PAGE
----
Since yesterday was Father’s Day, it seems appropriate that today I would pay tribute to my father by describing the lawn and gardens which were his hobby, his relaxation, and his pride and joy. He created a work of art with his own labor without benefit of power tools or fancy gadgets. He had spent twenty years on the high seas and then ten years in a city apartment, so how he knew just how to prepare the soil, where and when to plant each seed and bulb, and how to nurture them, is all part of his mystery.
We lived in a working-class neighborhood, the lots narrow and deep, running through to the back street. But our property, atop a hill, was a double lot. It was the showpiece of the neighborhood.
When my parents bought the house in 1942, it had been empty for a year or two, the yard unkempt. My father had to cut the grass first with a scythe. Within two years, and then forevermore, it looked like the thick green velvet of a bridesmaid’s dress I once wore.
Snowball bushes and rambling rose bushes alternated along the front fence, and where the yard sloped down to what we called the backyard, there were bushes of magenta peonies, still my favorites.
There were border gardens at the front and sides of the house. The front border was reserved for calla lilies and prize dahlias which had proper names I no longer remember.
The south side was home to flaming red salvia, and on the north were lilies of the valley and two sprawling forsythia bushes which burgeoned with sunshine gold in the spring.
There was even a border garden on the yard end of the free-standing garage. Here you would find rich purple iris, the poor man’s orchid, and tiger lilies.
Much of the backyard was taken up with what began as a “Victory Garden”: lettuce, tomatoes, cucumbers, onions, green beans, radishes, Swiss chard, and beets. Recently, a farmer looking at a picture of that garden commented, “A weed didn’t stand a chance with your father.”
In the backyard was also a rock garden which we inherited. This was somehow my Aunt Dot’s domain, but still it was my father who taught me the names of what grew there: nasturtiums, Sweet William, ground phlox, marigolds, pansies, chickens and hens, Portulacas, Canterbury bells, cosmos, and bee balm. The bee balm attracted hummingbirds, and I would watch in fascination as these tiny creatures hovered over the brilliant red flower.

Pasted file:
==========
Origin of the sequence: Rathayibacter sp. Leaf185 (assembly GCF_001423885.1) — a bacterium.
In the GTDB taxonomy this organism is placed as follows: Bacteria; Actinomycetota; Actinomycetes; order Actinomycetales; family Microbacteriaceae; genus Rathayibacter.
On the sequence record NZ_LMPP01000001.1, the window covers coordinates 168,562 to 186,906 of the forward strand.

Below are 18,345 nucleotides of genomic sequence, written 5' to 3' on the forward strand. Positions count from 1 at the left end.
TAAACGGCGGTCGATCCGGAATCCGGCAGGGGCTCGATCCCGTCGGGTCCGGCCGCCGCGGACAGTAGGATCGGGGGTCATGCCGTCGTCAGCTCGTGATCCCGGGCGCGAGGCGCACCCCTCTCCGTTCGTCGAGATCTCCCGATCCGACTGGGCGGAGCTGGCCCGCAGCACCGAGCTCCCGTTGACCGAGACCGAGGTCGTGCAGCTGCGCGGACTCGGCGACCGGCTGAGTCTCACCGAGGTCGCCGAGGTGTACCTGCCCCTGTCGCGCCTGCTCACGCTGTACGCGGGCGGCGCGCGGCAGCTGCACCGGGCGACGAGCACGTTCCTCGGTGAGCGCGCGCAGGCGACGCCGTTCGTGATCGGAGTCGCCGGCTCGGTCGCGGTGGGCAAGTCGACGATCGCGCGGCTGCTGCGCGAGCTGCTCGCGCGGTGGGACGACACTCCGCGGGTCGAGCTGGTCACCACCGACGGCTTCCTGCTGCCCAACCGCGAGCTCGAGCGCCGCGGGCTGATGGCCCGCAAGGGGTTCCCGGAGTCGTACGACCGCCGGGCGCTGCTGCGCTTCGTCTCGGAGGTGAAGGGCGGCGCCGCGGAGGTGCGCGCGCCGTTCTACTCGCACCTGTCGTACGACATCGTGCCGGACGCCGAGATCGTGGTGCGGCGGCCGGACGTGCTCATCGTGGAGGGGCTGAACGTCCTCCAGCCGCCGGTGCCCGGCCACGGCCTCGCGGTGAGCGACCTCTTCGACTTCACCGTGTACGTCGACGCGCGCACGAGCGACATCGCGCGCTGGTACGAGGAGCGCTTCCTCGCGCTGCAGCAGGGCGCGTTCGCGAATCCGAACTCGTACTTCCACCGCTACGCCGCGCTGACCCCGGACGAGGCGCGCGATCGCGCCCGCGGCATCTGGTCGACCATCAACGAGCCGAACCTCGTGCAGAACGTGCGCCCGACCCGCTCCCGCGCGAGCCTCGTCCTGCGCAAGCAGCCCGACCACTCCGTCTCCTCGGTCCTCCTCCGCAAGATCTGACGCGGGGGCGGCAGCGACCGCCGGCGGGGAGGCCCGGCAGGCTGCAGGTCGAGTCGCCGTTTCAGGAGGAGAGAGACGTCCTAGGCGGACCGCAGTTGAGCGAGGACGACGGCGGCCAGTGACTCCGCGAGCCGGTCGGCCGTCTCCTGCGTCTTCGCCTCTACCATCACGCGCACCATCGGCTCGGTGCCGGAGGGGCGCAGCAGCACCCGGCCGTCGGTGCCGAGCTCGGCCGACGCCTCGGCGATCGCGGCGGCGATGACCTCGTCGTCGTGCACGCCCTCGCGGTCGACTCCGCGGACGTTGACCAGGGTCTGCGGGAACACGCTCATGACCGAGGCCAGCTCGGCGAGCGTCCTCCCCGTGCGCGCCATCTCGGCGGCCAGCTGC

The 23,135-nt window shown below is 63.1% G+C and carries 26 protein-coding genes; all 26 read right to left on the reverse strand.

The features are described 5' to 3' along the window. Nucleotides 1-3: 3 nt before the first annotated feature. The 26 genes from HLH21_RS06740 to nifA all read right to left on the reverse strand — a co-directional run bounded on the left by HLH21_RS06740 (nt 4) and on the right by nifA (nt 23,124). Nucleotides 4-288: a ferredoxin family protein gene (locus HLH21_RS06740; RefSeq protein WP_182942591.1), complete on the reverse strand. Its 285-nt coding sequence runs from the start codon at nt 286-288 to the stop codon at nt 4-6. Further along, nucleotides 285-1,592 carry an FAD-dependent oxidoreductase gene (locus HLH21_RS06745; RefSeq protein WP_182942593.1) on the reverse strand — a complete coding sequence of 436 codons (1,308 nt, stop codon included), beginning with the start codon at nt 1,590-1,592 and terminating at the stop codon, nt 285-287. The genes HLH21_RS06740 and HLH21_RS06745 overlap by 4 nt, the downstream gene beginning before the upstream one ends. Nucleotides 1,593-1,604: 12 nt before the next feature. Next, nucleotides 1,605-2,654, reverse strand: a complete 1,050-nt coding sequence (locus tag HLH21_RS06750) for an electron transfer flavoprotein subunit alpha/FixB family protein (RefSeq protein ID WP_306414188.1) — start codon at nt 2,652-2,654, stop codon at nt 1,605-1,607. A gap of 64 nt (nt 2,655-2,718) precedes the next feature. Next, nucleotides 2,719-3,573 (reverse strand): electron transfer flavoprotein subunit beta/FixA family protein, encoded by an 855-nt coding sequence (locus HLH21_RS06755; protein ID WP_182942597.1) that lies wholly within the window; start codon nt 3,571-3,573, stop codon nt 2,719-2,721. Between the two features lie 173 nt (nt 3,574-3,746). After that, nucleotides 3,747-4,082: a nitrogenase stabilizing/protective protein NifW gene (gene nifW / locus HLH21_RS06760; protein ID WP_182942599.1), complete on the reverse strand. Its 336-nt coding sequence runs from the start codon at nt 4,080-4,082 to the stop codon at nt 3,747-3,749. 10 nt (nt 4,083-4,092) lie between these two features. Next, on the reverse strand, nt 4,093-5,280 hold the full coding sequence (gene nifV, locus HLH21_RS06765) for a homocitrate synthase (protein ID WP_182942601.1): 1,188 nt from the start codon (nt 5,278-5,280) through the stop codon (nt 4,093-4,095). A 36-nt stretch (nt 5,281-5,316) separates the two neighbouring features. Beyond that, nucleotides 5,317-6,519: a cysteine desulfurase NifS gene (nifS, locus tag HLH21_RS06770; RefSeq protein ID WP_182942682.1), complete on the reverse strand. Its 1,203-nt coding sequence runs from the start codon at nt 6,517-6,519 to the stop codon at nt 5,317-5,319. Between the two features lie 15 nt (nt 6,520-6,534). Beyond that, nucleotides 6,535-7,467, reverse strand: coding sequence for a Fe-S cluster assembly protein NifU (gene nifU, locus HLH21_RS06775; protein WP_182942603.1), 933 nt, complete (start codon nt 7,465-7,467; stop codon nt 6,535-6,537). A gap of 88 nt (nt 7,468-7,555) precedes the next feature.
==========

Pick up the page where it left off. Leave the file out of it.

He had a routine, my father. As soon as it was light he would be out in the yard, first raising the American flag and then scrubbing and refilling the birdbath. After that, he would turn his attention to vegetable maintenance until it was time to come in for breakfast and a change of clothes before heading off to his job. In the evenings, after an early supper, he would be back in the yard, mowing, watering, weeding, pruning, and planting until sundown. He worked at his job six days a week, so the routine varied only on Sunday. On Sunday he would work in the yard, go to church, and then be back in the yard by early afternoon. Sunday was the day to pick off Japanese beetles and drop them in a can of kerosene. My father said they were very cooperative and only came to the yard on Sunday when he could go after them. I believed him.
During November, December, January, and February, my father, was of necessity, indoors, except for shoveling snow. He did repairs around the house, baked bread on Mondays, and read a book or two, did a jigsaw puzzle now and then. By March he was making collars for the plants he would be putting in, starting some seedlings, and ordering manure. I hated that smell even though it signaled warmer, longer days and a return to hopscotch, jacks, and jump rope.
Because he was always outside, my father was a magnet for neighborhood children with whom he had infinite patience. He would explain what he was doing and why he was doing it. I like to think there are gardens and yards of the next generation that exist because of his inspiration
© Dorothy C. Judd 2015
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